A body floated face-down against the side of the boat. It wore a navy-blue suit. Javier winced as he gently pushed it away with one of his oars, dislodging the dead person’s wig in the process. It floated off like a separate, hairy casualty.

“I get this feeling and my left hand tingles.” He held up his hand with the unnaturally bent fingers towards the man. “Dropped a large shipping crate on it. Broke all the bones. Now, when something bad happens, it starts tingling. Like it knows something I don’t. Tingled just before the freak storm we had last summer, the one that toppled my cousin’s boat. He almost drowned.”

“I felt it tingle today, but” Javier scanned the chaos around him, “I didn’t see that coming.”

Copyright 2021 Zee Weasel
Photo ‘floating’ by mhobl

About the story: Based on a writing prompt on Secret Attic that required the use of the sentence “I didn’t see that coming.”

Have you seen my dog?

My husband is of no help. I’ve been looking everywhere for him. My dog, not my husband. He bit him once if you can believe it. My dog did, not my husband. Bit the tip off his little finger right off. Then he ate the damn thing. His finger, not my husband. He just barks at the TV all day. My husband, not the dog. No wonder he’s all stressed out. My dog, not my husband. That’s why he bit him, you see? Always complains that I feed the dog better than him. I told him he has a sensitive stomach. My dog has, not my husband. My husband eats hotdogs by the pack and drinks beer by the keg. Bought him an artisan sausage once. My husband, not the dog. Asked me what an artisan sausage was. Told him I didn’t know. He just gave it to the dog. Then he shit all over the carpet and the couch. My dog, not my husband. Ended up having to throw it out. The carpet, not my dog. People tell me my husband looks like my dog. I think he’s uglier. My husband, not my dog.

Copyright 2021 Zee Weasel
French Bulldog Photo by freepik

Screaming Eagle

The elegant sound of a string quartet reverberated through the imposing ballroom. Priceless paintings were hanging from its walls, and a dazzling crystal chandelier glistened above. The ornate molding reminded her of the family visit last summer when she had toured Independence Hall. Dozens of tables had been set with meticulous attention to detail. The wine glasses and silverware were polished to sparkling perfection, only outdone by the breathtaking evening-gowns and custom-tailored tuxedos of those seated. Sommeliers suggested, waiters waited, and everyone buzzed between tables like busy bees. On one of these insular tables amidst all the glitz and glamour sat she, in the company of hedge fund managers, famous actors, and board directors of companies she had never heard of before.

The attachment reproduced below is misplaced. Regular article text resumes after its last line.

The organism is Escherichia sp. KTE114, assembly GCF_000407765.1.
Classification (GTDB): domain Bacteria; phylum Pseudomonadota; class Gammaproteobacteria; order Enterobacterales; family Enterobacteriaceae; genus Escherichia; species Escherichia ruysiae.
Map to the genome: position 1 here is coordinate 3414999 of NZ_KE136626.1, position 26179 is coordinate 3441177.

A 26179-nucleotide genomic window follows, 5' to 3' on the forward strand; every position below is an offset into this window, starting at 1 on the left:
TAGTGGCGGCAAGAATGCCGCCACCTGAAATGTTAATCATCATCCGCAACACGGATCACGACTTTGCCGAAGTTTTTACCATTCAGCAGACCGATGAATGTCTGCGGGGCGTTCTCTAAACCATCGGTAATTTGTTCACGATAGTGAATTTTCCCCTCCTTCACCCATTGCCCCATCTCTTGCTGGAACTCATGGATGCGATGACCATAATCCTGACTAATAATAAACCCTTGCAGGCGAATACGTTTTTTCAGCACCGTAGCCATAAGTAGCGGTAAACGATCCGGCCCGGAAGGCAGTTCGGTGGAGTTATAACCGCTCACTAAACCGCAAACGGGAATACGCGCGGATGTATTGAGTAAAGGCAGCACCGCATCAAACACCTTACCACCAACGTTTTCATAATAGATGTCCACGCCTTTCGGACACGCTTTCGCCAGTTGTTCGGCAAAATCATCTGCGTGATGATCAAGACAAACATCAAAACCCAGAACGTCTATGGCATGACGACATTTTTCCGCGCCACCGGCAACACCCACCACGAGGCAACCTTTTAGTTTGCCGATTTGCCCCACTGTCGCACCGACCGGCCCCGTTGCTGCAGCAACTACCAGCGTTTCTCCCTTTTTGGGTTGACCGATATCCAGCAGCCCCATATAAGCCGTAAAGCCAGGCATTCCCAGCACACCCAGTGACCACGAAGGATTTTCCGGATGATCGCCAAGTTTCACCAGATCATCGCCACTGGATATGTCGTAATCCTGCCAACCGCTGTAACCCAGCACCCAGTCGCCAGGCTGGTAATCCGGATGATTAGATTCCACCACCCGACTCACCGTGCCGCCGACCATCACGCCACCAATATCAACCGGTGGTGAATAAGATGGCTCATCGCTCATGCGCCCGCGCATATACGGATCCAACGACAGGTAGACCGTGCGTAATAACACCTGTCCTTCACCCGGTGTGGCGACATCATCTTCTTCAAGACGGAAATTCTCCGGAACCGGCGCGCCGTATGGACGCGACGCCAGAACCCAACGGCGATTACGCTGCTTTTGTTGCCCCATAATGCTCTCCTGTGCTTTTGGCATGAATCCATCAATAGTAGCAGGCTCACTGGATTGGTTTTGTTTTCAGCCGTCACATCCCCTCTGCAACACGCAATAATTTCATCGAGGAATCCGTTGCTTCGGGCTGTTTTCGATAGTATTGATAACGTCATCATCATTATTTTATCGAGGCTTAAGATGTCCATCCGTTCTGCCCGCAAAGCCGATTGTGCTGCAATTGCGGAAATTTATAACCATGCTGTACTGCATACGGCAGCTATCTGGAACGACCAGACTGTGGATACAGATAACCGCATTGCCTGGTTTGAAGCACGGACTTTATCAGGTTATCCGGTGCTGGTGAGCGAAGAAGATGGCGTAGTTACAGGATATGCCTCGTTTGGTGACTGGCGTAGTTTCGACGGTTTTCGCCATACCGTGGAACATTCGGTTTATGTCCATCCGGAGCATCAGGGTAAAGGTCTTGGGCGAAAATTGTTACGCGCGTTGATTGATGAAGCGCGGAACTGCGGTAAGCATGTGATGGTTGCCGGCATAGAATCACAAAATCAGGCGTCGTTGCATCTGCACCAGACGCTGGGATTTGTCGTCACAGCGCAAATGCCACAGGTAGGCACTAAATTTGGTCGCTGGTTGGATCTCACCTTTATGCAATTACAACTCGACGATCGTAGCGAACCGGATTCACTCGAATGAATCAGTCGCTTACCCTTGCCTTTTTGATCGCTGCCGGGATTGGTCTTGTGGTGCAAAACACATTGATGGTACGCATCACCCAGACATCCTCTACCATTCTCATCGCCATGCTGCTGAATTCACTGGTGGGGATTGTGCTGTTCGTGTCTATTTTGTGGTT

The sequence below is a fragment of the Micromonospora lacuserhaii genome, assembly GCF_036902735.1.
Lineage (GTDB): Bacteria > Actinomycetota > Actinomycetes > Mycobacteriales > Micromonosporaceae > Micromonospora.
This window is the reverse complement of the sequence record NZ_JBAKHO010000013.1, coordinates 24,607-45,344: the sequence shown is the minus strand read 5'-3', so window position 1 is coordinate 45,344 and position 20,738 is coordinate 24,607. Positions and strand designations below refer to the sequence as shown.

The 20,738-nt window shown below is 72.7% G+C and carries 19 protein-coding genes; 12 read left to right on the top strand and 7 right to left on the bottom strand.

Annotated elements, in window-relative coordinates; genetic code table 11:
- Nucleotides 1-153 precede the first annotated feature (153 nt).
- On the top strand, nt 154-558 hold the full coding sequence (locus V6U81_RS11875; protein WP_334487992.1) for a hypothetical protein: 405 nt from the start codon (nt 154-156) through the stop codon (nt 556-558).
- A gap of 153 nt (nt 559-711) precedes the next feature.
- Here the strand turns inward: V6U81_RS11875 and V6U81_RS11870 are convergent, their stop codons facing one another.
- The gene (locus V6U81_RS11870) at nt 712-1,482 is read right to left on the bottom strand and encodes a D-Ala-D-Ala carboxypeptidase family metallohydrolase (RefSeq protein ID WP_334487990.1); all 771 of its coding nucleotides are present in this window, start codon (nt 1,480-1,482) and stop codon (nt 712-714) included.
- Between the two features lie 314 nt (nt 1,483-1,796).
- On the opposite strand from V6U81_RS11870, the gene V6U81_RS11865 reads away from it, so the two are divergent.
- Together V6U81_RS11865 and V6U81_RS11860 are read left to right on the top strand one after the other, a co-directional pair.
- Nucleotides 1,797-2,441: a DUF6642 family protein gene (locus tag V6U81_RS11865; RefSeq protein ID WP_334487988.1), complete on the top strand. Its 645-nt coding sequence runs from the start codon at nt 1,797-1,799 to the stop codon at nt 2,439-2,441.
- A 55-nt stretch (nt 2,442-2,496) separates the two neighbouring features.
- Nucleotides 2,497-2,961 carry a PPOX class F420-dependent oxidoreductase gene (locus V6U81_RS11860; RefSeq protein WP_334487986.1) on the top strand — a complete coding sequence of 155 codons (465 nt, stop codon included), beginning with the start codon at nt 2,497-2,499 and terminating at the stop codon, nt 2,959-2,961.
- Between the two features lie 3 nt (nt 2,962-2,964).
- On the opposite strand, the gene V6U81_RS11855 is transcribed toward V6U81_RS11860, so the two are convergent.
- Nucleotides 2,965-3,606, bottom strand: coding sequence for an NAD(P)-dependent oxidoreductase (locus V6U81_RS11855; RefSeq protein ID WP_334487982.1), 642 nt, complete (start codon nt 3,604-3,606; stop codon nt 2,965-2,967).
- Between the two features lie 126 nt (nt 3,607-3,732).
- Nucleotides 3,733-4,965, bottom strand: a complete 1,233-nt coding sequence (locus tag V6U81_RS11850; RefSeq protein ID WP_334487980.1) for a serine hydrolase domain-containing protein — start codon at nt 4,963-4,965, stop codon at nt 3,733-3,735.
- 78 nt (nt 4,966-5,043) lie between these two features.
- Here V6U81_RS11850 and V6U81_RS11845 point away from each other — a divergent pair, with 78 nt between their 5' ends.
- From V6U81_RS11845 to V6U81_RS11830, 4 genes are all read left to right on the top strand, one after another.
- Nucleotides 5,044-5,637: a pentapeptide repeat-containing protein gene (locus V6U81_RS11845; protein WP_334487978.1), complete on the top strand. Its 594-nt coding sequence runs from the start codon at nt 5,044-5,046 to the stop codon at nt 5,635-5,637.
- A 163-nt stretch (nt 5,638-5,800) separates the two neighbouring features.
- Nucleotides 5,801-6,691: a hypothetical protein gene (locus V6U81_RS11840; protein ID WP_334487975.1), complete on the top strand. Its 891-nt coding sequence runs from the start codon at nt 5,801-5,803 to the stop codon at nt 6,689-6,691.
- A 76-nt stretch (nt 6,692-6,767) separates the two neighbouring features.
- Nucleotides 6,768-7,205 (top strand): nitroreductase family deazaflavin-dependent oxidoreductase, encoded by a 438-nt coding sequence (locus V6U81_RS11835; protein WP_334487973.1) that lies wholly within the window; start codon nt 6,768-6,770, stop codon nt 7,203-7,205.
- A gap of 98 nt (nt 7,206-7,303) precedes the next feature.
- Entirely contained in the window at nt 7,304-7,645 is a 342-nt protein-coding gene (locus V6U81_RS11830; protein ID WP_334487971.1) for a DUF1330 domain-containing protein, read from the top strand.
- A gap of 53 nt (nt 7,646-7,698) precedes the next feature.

Read more “Screaming Eagle”

People Like Barbara

I admit it. I buy used books. Sometimes they are out of print, so I have to. Sometimes it’s just too good of a deal to pass up. Often they contain notes and highlights, remnants of those who came and read before me. Some of them (curse them!) have covered entire pages in neon-colored highlighter, and some underline entire paragraphs with pens in squiggly, uneven lines. The more sensible of them use pencils. They write with a light touch in the margins, as if not to disturb the words on the page.

Then there are people like Barbara, who stake their claim on their book by writing their name in big, bold letters on the first page. They underline, cross out, draw lines up and down, and all around the paragraphs. Barbara also had a bad habit of writing out her every thought in the margins. For example, next to sentences that she thought funny, she wrote funny. Thank you, Barbara; I might have missed it. But then there was this note: I’ve always wondered about eating yourself. Would you be getting fat, or would you disappear?

I can’t help but wonder if she ever found an answer to her question. I wonder if it kept her awake at night. Did she think about it while doing dishes or drinking coffee? While violating another book? While she was making love to her partner? Or her secret lover?

I wonder how she is doing.

I might never get an answer to that.


Copyright 2021 Zee Weasel